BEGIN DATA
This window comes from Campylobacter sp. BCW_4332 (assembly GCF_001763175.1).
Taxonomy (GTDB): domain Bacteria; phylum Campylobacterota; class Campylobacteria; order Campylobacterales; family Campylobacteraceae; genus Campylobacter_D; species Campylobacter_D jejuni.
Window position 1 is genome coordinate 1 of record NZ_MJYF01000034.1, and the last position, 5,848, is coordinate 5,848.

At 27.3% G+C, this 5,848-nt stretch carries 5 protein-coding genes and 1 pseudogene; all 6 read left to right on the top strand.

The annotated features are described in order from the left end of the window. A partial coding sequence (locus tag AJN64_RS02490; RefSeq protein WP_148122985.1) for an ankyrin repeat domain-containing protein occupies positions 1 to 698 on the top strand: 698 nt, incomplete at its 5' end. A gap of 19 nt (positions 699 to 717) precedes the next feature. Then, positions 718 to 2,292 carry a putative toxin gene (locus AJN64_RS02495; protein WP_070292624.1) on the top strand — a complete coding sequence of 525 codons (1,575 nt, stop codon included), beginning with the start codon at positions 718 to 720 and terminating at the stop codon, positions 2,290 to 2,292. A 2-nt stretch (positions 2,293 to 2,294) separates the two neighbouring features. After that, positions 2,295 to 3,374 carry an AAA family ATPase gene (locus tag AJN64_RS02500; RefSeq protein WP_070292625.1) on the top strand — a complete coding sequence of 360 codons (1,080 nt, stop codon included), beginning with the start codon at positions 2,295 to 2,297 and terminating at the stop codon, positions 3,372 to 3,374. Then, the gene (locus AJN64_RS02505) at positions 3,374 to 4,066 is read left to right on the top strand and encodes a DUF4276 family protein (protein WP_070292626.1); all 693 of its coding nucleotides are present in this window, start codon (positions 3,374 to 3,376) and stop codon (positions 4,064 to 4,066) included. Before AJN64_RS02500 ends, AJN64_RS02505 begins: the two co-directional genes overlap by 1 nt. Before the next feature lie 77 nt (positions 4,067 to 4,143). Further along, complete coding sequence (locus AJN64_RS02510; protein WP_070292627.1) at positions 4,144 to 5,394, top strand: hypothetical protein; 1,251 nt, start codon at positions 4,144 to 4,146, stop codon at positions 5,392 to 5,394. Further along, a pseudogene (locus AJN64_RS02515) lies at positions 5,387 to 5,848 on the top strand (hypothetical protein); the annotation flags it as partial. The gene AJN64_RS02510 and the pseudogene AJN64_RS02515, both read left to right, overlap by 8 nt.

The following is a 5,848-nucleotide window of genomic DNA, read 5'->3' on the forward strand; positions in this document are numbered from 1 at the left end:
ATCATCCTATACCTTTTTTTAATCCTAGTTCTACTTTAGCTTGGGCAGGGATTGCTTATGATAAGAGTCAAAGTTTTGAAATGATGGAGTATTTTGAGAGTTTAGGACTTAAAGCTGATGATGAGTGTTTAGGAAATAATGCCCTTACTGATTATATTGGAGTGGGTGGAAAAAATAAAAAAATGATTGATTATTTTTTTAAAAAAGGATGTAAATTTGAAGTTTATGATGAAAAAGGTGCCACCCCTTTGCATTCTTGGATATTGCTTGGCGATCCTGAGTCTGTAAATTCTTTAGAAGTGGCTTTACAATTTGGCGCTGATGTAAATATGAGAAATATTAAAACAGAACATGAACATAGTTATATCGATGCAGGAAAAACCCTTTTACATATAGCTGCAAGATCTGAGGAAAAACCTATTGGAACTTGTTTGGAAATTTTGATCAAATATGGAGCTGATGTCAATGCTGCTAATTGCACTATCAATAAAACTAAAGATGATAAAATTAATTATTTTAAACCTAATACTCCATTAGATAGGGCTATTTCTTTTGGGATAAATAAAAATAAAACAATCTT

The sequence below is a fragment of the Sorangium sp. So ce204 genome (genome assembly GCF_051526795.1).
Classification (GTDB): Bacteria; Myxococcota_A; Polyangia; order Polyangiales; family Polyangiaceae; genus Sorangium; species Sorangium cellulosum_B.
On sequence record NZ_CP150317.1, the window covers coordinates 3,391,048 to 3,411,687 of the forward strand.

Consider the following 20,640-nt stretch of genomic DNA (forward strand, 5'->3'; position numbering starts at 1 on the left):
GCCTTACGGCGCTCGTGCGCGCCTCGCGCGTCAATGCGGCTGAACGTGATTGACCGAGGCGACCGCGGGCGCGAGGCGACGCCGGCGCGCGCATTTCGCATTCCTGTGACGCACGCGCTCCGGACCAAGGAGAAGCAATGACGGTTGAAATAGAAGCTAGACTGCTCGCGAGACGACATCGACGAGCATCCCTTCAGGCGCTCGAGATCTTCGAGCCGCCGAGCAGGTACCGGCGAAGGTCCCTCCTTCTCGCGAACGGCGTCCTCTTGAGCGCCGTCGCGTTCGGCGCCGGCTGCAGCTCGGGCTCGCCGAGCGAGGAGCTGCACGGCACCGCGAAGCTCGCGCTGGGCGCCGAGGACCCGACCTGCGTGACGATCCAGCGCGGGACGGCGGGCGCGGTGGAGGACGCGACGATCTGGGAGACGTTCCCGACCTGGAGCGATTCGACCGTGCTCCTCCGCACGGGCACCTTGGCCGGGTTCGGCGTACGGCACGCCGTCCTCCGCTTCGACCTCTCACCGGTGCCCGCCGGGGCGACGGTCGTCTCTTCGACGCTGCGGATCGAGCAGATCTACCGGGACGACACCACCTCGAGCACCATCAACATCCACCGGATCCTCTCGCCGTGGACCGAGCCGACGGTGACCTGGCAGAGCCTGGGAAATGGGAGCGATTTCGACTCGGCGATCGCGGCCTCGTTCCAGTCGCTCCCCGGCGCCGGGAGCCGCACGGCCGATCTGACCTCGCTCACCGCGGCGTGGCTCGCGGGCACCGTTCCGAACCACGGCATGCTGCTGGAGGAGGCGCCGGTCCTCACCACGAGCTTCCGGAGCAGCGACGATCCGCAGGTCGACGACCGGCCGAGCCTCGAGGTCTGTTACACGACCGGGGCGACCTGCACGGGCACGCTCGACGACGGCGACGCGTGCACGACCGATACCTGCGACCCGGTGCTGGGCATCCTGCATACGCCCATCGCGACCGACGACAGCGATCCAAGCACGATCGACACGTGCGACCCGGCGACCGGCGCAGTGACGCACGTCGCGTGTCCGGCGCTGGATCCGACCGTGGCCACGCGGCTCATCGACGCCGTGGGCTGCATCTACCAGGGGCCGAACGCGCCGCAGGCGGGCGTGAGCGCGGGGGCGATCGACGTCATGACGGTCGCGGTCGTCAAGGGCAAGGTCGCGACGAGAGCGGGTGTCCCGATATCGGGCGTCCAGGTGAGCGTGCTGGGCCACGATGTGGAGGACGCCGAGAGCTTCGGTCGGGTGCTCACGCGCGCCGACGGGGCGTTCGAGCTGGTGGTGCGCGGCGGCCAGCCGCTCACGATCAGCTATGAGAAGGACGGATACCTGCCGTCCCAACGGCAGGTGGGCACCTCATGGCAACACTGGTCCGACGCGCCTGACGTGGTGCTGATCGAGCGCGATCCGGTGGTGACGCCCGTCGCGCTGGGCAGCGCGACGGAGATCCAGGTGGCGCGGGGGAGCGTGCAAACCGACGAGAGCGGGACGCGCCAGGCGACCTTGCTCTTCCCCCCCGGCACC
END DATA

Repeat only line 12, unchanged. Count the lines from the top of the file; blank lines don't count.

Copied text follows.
GCCTTACGGCGCTCGTGCGCGCCTCGCGCGTCAATGCGGCTGAACGTGATTGACCGAGGCGACCGCGGGCGCGAGGCGACGCCGGCGCGCGCATTTCGCATTCCTGTGACGCACGCGCTCCGGACCAAGGAGAAGCAATGACGGTTGAAATAGAAGCTAGACTGCTCGCGAGACGACATCGACGAGCATCCCTTCAGGCGCTCGAGATCTTCGAGCCGCCGAGCAGGTACCGGCGAAGGTCCCTCCTTCTCGCGAACGGCGTCCTCTTGAGCGCCGTCGCGTTCGGCGCCGGCTGCAGCTCGGGCTCGCCGAGCGAGGAGCTGCACGGCACCGCGAAGCTCGCGCTGGGCGCCGAGGACCCGACCTGCGTGACGATCCAGCGCGGGACGGCGGGCGCGGTGGAGGACGCGACGATCTGGGAGACGTTCCCGACCTGGAGCGATTCGACCGTGCTCCTCCGCACGGGCACCTTGGCCGGGTTCGGCGTACGGCACGCCGTCCTCCGCTTCGACCTCTCACCGGTGCCCGCCGGGGCGACGGTCGTCTCTTCGACGCTGCGGATCGAGCAGATCTACCGGGACGACACCACCTCGAGCACCATCAACATCCACCGGATCCTCTCGCCGTGGACCGAGCCGACGGTGACCTGGCAGAGCCTGGGAAATGGGAGCGATTTCGACTCGGCGATCGCGGCCTCGTTCCAGTCGCTCCCCGGCGCCGGGAGCCGCACGGCCGATCTGACCTCGCTCACCGCGGCGTGGCTCGCGGGCACCGTTCCGAACCACGGCATGCTGCTGGAGGAGGCGCCGGTCCTCACCACGAGCTTCCGGAGCAGCGACGATCCGCAGGTCGACGACCGGCCGAGCCTCGAGGTCTGTTACACGACCGGGGCGACCTGCACGGGCACGCTCGACGACGGCGACGCGTGCACGACCGATACCTGCGACCCGGTGCTGGGCATCCTGCATACGCCCATCGCGACCGACGACAGCGATCCAAGCACGATCGACACGTGCGACCCGGCGACCGGCGCAGTGACGCACGTCGCGTGTCCGGCGCTGGATCCGACCGTGGCCACGCGGCTCATCGACGCCGTGGGCTGCATCTACCAGGGGCCGAACGCGCCGCAGGCGGGCGTGAGCGCGGGGGCGATCGACGTCATGACGGTCGCGGTCGTCAAGGGCAAGGTCGCGACGAGAGCGGGTGTCCCGATATCGGGCGTCCAGGTGAGCGTGCTGGGCCACGATGTGGAGGACGCCGAGAGCTTCGGTCGGGTGCTCACGCGCGCCGACGGGGCGTTCGAGCTGGTGGTGCGCGGCGGCCAGCCGCTCACGATCAGCTATGAGAAGGACGGATACCTGCCGTCCCAACGGCAGGTGGGCACCTCATGGCAACACTGGTCCGACGCGCCTGACGTGGTGCTGATCGAGCGCGATCCGGTGGTGACGCCCGTCGCGCTGGGCAGCGCGACGGAGATCCAGGTGGCGCGGGGGAGCGTGCAAACCGACGAGAGCGGGACGCGCCAGGCGACCTTGCTCTTCCCCCCCGGCACC